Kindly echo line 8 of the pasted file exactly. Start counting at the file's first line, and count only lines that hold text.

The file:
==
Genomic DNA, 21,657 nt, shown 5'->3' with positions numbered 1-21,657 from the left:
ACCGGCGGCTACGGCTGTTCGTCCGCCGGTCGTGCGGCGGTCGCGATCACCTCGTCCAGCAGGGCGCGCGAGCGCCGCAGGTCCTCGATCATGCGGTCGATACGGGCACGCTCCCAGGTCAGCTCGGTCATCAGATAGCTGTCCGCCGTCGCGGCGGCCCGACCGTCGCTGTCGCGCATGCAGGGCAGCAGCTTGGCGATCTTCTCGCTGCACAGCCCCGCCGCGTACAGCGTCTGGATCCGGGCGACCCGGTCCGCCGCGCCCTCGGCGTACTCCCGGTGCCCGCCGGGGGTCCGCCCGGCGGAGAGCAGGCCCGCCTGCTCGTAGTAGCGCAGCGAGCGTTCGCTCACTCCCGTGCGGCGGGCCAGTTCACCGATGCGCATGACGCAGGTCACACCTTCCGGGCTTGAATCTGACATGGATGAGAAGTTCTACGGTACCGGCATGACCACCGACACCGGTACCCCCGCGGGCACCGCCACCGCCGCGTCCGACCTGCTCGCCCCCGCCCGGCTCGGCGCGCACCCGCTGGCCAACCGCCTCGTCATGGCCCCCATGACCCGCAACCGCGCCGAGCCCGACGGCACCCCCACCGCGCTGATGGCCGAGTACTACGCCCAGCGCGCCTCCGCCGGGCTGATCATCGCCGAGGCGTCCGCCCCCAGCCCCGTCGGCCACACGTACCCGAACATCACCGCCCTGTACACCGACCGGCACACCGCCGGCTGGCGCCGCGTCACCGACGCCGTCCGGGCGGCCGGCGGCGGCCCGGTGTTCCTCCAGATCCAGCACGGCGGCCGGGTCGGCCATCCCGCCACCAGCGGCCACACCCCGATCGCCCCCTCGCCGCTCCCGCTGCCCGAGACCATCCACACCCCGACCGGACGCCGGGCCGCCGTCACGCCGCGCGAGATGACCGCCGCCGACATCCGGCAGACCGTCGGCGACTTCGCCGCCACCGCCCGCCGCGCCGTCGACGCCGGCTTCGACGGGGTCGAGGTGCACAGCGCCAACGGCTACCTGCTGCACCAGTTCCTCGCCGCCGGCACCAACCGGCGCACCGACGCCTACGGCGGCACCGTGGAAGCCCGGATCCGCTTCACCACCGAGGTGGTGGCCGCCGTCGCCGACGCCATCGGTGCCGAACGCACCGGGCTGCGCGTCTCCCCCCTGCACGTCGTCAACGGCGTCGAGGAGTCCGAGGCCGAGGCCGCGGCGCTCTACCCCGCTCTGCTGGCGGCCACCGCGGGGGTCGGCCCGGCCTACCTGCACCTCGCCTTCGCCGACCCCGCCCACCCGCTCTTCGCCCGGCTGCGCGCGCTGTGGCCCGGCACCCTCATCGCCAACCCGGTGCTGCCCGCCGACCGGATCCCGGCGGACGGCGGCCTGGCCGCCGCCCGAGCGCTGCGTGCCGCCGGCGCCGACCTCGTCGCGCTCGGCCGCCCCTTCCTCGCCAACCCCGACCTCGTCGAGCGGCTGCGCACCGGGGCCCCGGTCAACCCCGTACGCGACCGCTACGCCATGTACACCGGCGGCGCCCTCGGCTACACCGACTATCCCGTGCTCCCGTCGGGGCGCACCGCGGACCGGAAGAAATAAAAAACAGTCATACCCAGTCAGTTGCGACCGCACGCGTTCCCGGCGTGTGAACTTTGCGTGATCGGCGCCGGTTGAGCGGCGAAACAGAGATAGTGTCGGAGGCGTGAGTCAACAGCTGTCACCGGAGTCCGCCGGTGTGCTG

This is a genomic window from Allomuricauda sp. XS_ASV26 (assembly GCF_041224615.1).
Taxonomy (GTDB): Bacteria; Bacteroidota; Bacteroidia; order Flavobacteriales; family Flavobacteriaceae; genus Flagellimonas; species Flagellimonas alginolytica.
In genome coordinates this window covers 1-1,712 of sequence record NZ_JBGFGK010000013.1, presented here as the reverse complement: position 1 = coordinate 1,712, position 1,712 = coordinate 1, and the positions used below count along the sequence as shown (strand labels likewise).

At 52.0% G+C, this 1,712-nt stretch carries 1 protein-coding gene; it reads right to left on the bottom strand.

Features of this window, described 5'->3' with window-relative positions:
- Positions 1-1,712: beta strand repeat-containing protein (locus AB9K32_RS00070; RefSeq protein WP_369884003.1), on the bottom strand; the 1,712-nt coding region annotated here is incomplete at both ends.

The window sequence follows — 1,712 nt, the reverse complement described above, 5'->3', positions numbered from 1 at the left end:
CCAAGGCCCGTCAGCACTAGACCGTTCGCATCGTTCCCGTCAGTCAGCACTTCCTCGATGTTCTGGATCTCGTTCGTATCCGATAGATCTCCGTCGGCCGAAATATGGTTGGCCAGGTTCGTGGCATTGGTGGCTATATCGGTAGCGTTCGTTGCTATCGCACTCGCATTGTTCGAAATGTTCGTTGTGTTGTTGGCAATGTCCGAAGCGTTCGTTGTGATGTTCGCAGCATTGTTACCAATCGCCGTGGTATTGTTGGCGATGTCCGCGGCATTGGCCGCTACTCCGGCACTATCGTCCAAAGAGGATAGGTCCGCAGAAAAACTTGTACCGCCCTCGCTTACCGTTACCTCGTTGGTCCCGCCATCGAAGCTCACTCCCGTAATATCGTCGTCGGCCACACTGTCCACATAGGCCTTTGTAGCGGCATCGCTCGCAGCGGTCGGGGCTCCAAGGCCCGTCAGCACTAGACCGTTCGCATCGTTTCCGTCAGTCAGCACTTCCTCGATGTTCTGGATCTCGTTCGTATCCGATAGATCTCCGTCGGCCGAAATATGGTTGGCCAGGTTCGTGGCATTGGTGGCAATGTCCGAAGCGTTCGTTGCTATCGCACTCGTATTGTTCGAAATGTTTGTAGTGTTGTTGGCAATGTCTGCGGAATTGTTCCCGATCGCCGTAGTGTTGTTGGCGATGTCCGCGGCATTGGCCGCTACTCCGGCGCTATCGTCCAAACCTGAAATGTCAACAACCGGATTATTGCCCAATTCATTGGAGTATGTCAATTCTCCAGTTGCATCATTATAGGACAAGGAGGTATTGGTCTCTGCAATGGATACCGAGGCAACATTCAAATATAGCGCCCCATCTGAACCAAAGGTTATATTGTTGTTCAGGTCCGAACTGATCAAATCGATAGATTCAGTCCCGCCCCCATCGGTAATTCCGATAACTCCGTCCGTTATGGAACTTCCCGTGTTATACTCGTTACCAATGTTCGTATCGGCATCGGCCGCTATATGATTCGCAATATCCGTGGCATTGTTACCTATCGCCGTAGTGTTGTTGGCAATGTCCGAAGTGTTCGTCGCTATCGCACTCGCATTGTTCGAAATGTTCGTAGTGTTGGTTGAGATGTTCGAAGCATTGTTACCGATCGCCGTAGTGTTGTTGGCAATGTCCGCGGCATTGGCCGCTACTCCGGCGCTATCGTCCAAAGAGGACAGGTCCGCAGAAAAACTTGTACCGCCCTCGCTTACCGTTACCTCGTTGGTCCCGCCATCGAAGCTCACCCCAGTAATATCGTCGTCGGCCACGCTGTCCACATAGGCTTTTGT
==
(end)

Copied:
- Positions 1-1,712: beta strand repeat-containing protein (locus AB9K32_RS00070; RefSeq protein WP_369884003.1), on the bottom strand; the 1,712-nt coding region annotated here is incomplete at both ends.